It’s a Good Time to Go Bottom-Fishing for Macy’s Inc. Stock

Beaten-up retailer Macy’s Inc (NYSE:M) stock has been on a tear since the company reported middle-of-the-road third-quarter earnings.

While revenues and comparable sales fell more than expected, earnings topped expectations as margins continued to show signs of stabilizing. Plus, the full-year sales and profit guides were affirmed. 

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Affirmation of the full-year guide was critical for this stock. Macy’s stock had sold off from $21 to $17.50 in the days leading up to the report. Clearly, investors believed a guide cut would accompany worse-than-expected sales growth.

But margin stabilization is off-setting comparable sales declines. The guide didn’t get cut. Macy’s stock roared higher.

Is it time to go bottom-fishing with this name?

I think so.

Here’s why.

Big Holiday Season Good for Macy’s Stock

For a while, I have maintained the thesis that brick-and-mortar retail isn’t dying; it’s just shrinking. People still like to shop in-store for many different things. They just also now have the option to shop online, and that is eating market share. But this doesn’t mean a wipe-out of brick-and-mortar retail is coming; rather, just a resizing of the brick-and-mortar retail landscape.

A deep-dive into the US Advance Monthly Retail Sales reports reveals that this shrinking may be close to over. In other words, department store sales are showing signs of bottoming.

Sales on a trailing 3-month basis at department stores in October were down just 0.1%. This continues what has been a year-long trend of improvement in this metric. At the beginning of the year, trailing 3-month sales at department stores were down 6.2%. Over the next several months, declines moderated by several basis points each month. Now, declines have been under 1% for two consecutive months.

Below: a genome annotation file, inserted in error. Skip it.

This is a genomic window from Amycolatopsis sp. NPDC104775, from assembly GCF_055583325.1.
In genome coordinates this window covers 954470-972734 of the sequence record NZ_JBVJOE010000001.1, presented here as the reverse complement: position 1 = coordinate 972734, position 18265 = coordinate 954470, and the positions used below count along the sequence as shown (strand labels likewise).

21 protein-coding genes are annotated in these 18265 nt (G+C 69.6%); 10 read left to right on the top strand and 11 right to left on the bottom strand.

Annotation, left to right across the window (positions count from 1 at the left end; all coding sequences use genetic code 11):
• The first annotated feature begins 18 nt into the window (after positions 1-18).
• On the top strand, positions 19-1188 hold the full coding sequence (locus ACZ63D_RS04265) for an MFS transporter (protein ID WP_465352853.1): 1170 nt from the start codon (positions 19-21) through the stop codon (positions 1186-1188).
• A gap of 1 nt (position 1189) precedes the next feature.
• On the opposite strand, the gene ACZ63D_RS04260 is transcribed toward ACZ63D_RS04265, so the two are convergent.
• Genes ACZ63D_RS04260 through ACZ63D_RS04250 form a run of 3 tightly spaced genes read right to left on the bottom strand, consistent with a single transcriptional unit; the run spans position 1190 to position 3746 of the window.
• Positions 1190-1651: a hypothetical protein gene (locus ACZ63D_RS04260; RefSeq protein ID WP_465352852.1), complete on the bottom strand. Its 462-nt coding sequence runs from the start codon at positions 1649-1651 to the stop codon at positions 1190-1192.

This is very rare for department store sales. Sales growth on a trailing 3-month basis at department stores has hovered around down 3% to down 7% for the past 18 months. The last time department store sales growth hovered around the flat-line like it does today was in early 2015.

Does this mean a bottom is near? Perhaps.

It’s also bullish to see this improvement continue into the holiday shopping period. It makes me think that department stores may surprise this holiday season with sales growth numbers. That is a good thing for Macy’s stock.

Macy’s Comparable Sales Declines Are Moderating

This improvement in the department store retail landscape is reflected in Macy’s numbers.

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Although comparable sales fell 100 basis points more than expected in the third quarter, Macy’s long-term trend indicates that comparable sales growth trends are improving. The full-year guide calls for comps to fall 2.5% this year. That is notably better than last year’s 2.9% decline.

In fact, it looks like comparable sales declines at Macy’s are finally starting to moderate. Comparable sales fell 2.5% in fiscal 2015, 2.9% in fiscal 2016, and 4.6% in the first quarter of this year. A 2.5% decline this year would illustrate sequential improvement in comps for the first time in a long while.

Macy’s Stock Margins Are Stabilizing

While comparable sales declines are starting to moderate, Macy’s margins are also starting to stabilize.

Operating margins actually improved 30 basis points last quarter. That is huge because the trend for many quarters has been margin compression. Operating margins compressed 90 basis points in Q2 and 70 basis points in Q1. In fiscal 2016, operating margins fell 130 basis points, and that followed up a 170-basis-point decline in fiscal 2015.

The last time margins expanded was in 2014, when they grew 40 basis points.

What we are seeing, then, is that margins are stabilizing and actually growing for the first time since 2014.

Bottom Line on Macy’s Stock

With department store sales improving into the holiday season, Macy’s comparable sales growth inflecting upward, and margins finally improving, it looks now might be the time to go bottom-fishing with Macy’s stock.

As of this writing, Luke Lango did not hold a position in any of the aforementioned securities. 

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